You often hear people saying: “It was good, but it could have been great” when discussing a recent pen show (or any other large public event, for that matter). What’s less common is attending a pen show that should have been “good,” or maybe even “meh,” but turned out to be fabulous. This year’s Baltimore Pen Show was one such event.
On paper, everything pointed to Baltimore being just an ”ok” show. The weekend started with snow and the Sunday forecasts were even nastier, which ordinarily translates into low turnout. The show was also set in a single ballroom, which typically signals a smaller show with fewer vendors. Finally, the Baltimore Pen Show is the second (and smaller) of two shows in the greater Baltimore-Washington area, with the other show being the “Supershow” held in August, which is a hard act to follow.
None of this mattered. Organizer Bert Oser and his team, led by Corinne, did an exceptional job coordinating the weekend, and the entire show went off without a hitch. (And if there were any “hitches,” they weren’t visible to attendees or vendors.) So what made Baltimore such a good pen show?
Hotel and Location. Sure, it’s hard to get excited about an airport Marriott, but it’s also nice to have a shuttle running to/from the Airport, reducing transit time and expense for people coming in from out of town, which is especially important if you have dicey weather. Better yet, this hotel was well-ventilated with good air conditioning, so the ballroom wasn’t 1000 degrees, and the bar setup was pretty good with tables and a secondary sports bar attached to the hotel that stayed open later after the lobby bar closed. I’d definitely attend a show at this hotel again.
Ballroom Setup. Despite my initial hesitation, the single ballroom turned out to be one of the best things about this show. Baltimore isn’t the largest show in terms of number of vendors or attendees, but the mix and quality of the vendors was exceptional. More on that below. The ballroom was bright and easy to navigate, with wide aisles and plenty of room behind and between tables.
Events. Show organizer/promoter/hype-master Corinne described this show as “Pen Camp,” and it definitely had that vibe. All three days featured classes and workshops, with events at night. On Friday night, Brad Dowdy of The Pen Addict featured a “Meet the Makers” panel; Saturday night featured the obligatory “Pen Shows after Dark” meet and greet/show and tell in a commandeered conference room that we almost - but not quite - got tossed out of; and Sunday was your typical laid-back final day where vendors got a chance to breath and walk the show for themselves.
Friendly Attitude Among Vendors and Attendees. Baltimore had none of the near-hostility that can develop at larger, more crowded, and less well-managed shows like the D.C. Supershow and the L.A. Pen Show, which I wrote separately about last week. From what I could tell, everyone had a great time, and I had better conversations at this show than I’ve had in a long time, not to mention getting to try a ton of pens. Just check out the video from the “Pen Shows After Dark” meetup and spy all those pens on the table, just waiting to be shared!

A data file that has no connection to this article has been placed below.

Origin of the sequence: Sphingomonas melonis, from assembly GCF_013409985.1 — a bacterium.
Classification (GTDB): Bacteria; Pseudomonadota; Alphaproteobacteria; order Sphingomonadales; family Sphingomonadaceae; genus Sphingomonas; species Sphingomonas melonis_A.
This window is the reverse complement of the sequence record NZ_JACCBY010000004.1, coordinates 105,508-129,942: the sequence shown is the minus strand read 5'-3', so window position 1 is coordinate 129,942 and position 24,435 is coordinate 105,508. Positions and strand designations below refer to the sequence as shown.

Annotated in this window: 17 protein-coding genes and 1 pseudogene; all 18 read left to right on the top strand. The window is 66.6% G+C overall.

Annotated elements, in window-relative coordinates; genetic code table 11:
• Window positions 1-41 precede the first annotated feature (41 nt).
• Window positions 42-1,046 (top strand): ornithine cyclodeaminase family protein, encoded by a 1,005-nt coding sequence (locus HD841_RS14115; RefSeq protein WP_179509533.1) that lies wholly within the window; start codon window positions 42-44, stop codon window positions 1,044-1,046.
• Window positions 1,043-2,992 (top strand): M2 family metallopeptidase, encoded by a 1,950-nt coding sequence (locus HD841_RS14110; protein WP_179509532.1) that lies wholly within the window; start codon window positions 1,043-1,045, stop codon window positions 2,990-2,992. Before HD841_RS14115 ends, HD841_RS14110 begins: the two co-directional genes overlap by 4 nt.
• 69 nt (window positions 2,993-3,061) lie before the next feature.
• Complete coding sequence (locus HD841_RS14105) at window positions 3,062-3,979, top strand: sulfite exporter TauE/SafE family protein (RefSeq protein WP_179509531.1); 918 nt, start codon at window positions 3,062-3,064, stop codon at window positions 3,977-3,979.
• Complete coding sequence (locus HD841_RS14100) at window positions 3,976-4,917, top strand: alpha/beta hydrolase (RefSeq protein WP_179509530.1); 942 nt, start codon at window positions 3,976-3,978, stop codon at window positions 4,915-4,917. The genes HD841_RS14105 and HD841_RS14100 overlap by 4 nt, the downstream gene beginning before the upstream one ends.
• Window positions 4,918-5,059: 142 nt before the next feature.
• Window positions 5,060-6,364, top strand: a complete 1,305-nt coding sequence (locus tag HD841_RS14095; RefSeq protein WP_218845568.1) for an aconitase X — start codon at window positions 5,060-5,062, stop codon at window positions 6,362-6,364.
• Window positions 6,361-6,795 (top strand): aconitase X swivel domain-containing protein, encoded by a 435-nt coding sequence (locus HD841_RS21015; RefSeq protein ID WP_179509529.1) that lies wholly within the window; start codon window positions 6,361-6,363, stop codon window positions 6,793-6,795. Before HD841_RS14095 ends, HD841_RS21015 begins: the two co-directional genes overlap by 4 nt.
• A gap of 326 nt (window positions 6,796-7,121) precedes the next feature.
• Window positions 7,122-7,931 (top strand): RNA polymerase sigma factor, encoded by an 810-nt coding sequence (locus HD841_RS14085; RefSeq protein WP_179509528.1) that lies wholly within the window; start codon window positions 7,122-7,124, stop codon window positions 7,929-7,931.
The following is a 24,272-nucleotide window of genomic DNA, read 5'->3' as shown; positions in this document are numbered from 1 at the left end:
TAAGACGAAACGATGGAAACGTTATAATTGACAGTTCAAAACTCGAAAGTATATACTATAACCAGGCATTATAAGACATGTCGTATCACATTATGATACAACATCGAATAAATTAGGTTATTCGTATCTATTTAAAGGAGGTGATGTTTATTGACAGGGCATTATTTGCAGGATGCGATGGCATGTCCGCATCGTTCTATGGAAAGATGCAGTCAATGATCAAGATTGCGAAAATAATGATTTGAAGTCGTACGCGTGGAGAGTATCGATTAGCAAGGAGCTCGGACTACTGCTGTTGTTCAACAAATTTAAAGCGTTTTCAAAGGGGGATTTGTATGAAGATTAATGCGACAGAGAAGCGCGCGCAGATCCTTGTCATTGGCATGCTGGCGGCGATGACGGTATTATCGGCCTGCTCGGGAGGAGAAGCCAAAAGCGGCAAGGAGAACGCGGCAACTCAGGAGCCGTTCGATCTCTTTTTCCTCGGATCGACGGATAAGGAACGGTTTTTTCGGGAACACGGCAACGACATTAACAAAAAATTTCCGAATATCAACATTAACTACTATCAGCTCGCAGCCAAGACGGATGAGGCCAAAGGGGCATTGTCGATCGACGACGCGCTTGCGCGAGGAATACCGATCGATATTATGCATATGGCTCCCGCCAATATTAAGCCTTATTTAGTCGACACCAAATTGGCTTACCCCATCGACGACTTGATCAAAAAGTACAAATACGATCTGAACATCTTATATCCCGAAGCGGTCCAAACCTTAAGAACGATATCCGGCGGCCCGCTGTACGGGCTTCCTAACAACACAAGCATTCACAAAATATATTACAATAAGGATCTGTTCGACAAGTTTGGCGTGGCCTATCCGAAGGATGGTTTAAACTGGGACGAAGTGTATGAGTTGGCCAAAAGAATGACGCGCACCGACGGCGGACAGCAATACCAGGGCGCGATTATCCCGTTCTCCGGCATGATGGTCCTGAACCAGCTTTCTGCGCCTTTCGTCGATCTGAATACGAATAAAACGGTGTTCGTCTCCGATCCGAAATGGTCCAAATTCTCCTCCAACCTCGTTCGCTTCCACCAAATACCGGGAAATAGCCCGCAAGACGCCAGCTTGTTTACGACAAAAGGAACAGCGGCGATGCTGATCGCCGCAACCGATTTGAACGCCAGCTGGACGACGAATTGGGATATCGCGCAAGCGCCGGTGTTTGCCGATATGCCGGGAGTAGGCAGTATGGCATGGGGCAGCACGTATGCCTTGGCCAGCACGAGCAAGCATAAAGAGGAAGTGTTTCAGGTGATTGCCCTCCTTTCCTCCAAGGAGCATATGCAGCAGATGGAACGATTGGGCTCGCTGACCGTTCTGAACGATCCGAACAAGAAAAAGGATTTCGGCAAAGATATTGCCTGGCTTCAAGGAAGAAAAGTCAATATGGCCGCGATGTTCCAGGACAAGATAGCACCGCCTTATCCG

So What Did I See?
As I noted above, the Baltimore Show usually features a good mix of different vendors, both vintage and modern, as well as both custom and production-line writing instruments. This year’s list of exhibitors was OUTSTANDING, and included:
For custom and “small-batch” makers, Kanilea Pen Company, Carolina Pen Company (Jonathon Brooks), Desiderata Pens, Woodshed Pen Company, Herbert Pen Company, Additive Pens, Franklin-Christoph, and Ryan Krusac Studios.
For Nib Workers and Pen Restorers, Richard Binder, Ron Zorn, Martin Ferguson, Nibs on Point (JC Ament), and JJ Lax Pen Co. (who also had Yoshi Nakama pens in stock, and no, I still haven’t picked one up).
FInally, the Baltimore show featured a number of local specialty shops, including Write Notepads, The Queen’s Ink, Drama Mama Bookshop, and Jinji Chocolate. It added a great local flair to what was already a top-notch show. I’m sure I’ve missed a ton of people, but I didn’t have much time to walk the entire show (plus I’m forgetful), so apologies in advance!
So What Did I Bring Home?
Baltimore wasn’t a huge show shopping-wise, but I did bring back a couple of interesting pens that you all will see up on the blog in the near future. In terms of pens, I purchased one of the “Double Helix” eyedroppers from Additive Pens, which I’m excited about reviewing. I also picked up a Parker 51 “Fantasy” by Nik Pang, which incorporates a classic Parker 51 nib and aerometric filling mechanism into a new body and cap. Finally, I took home a Spoke Pen Prototype and few bottles of ink from Vanness that I’ve been meaning to try.
Takeaways and Final Thoughts on the Baltimore Pen Show
I definitely plan to come back to the Baltimore Pen Show next year. It might actually have become my favorite overall show on the circuit, though I’ve heard that the Philadelphia Pen Show has a similar vibe and I’m going to make a point of attending. Next stop for me is the Arkansas Pen Show in Little Rock next weekend, followed by Atlanta at the beginning of April. Then I’ll need a break…. until D.C.!
Disclaimer: This post contains links to paid sponsors and affiliates. Many thanks to Mike and Lisa Vanness for letting me tag along and work the Vanness table this weekend!